Scleral Contact Lenses are noticeably larger than standard gas permeable (GP) contacts. They have a diameter equal to or greater than that of soft contact lenses. The smallest sclerals are approximately 14.5 mm in diameter and the largest can be up to 24 mm. Instead of covering only a portion of the cornea, these large GP lenses vault over the entire corneal surface and rest on the “white” of the eye (the sclera).

Scleral lenses are a good choice for people who require larger-than-normal GP lenses for stability and comfort. They are frequently used when contact lenses are needed after LASIK or to correct irregular astigmatism, such as Keratoconus.

Why Scleral?

Vision problems caused by an irregularly shaped cornea β€” whether naturally occurring, due to an eye condition such as Keratoconus, or resulting from eye surgery β€” typically cannot be fully corrected with glasses or soft contact lenses. Scleral lenses can provide sharper vision for these such cases.

Scleral lenses can provide a more comfortable & secure fit if your eyes cannot be comfortably fit with conventional lenses. For example, if the shape of your eye causes normal lenses to dislodge easily from your eyes during sports or other physical activity, scleral lenses may be a great option for you.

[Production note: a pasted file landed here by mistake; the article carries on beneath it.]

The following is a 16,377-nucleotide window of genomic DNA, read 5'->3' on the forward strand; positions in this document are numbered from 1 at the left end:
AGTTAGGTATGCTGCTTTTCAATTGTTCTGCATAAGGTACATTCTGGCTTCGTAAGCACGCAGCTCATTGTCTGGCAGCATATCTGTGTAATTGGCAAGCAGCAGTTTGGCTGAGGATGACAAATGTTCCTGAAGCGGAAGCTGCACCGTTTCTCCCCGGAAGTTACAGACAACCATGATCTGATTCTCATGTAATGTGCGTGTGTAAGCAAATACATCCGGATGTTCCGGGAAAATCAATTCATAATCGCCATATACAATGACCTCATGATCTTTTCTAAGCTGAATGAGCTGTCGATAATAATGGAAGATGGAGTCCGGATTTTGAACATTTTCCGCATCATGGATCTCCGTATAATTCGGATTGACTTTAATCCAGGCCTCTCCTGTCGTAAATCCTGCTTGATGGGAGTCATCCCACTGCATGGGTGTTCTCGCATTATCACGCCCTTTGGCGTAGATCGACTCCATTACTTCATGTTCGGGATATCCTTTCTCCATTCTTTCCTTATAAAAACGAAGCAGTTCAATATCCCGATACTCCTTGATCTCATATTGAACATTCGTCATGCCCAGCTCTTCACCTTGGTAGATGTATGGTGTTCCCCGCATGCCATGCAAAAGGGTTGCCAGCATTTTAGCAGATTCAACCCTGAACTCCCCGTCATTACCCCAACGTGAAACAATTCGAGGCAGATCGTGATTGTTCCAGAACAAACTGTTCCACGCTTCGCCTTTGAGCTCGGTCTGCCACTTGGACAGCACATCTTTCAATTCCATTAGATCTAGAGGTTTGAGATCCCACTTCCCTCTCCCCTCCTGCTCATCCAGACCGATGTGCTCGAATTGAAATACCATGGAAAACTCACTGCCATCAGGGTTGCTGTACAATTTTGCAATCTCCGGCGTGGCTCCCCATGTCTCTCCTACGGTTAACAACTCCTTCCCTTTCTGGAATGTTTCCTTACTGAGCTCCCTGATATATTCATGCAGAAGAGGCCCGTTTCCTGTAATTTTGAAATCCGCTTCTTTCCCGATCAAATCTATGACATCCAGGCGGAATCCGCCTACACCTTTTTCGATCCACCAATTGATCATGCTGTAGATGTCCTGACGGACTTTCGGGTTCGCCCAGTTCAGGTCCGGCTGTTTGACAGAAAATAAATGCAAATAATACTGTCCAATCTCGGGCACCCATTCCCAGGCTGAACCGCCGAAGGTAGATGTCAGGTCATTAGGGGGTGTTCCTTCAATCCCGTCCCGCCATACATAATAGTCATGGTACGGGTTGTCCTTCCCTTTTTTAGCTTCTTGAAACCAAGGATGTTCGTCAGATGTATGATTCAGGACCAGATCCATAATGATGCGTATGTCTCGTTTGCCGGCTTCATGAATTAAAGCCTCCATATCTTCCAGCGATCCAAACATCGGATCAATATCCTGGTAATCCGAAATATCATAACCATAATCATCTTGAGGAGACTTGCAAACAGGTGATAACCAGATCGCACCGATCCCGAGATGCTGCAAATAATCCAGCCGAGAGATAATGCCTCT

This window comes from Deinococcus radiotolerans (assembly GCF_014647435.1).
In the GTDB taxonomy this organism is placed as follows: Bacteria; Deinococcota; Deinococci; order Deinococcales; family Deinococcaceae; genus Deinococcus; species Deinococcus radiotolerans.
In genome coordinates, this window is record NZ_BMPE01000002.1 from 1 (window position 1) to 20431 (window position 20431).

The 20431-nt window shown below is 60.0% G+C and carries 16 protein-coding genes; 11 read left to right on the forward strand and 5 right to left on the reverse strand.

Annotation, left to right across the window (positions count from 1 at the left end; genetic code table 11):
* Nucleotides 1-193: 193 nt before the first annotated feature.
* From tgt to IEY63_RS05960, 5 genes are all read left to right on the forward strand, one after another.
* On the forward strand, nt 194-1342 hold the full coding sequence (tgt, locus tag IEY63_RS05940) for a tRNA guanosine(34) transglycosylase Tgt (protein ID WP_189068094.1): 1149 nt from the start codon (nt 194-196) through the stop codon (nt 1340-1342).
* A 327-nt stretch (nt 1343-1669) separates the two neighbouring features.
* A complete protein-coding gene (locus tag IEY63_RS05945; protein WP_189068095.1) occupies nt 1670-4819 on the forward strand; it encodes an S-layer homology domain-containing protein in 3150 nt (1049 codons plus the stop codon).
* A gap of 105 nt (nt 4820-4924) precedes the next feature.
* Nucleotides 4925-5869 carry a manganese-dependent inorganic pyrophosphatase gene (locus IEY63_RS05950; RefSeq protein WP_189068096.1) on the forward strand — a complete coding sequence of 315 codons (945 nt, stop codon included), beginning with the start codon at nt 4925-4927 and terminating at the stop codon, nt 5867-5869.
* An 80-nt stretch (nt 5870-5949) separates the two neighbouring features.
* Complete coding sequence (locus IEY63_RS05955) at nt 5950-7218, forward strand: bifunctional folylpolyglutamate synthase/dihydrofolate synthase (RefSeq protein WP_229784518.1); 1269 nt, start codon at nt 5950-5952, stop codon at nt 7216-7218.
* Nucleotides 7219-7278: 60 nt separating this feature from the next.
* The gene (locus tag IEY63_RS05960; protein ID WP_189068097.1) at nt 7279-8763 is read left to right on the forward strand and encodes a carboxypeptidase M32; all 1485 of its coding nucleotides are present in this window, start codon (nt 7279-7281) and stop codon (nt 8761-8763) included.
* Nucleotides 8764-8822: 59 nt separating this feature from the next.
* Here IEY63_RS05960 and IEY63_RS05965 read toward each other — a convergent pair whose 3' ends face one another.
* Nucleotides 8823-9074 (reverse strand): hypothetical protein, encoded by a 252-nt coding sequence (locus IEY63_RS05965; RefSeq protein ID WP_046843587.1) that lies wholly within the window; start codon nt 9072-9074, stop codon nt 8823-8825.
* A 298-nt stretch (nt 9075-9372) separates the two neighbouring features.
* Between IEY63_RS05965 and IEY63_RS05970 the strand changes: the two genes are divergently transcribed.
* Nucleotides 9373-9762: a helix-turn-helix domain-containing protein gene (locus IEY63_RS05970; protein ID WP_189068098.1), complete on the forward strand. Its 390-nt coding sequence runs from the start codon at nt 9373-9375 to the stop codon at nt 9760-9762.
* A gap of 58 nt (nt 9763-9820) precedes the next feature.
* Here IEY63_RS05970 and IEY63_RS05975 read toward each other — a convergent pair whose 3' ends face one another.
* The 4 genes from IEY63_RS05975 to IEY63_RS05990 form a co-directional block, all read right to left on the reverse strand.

If your eyes are too dry for conventional contact lenses, scleral lenses can help! The generous space between the back surface of full scleral lenses and the cornea acts as a tear reservoir to keep the front of your eye more moist and comfortable throughout the day.

Do you think Scleral Contacts are a good fit for you?

Our eye doctors are here to help!

Dr. Suzanna Schmitt specializes in these treatment methods and can help you with finding the best plan for your unique needs. Dr. Schmitt primarily practices from our Milford, NH location.

Call or Text (603) 672-0338 to schedule your scleral lens consultation.

Scleral Lens

Types of Scleral Contacts

  • Corneo-Scleral / Semi-Scleral Lenses: Much larger larger than conventional GP lenses and rest near the junction between the cornea and the sclera
  • Mini-Scleral Lenses: Vault over the entire corneal surface and rest on the anterior sclera
  • Full Scleral Lenses: The largest scleral lenses and provide the greatest amount of clearance between the back surface of the lens and the cornea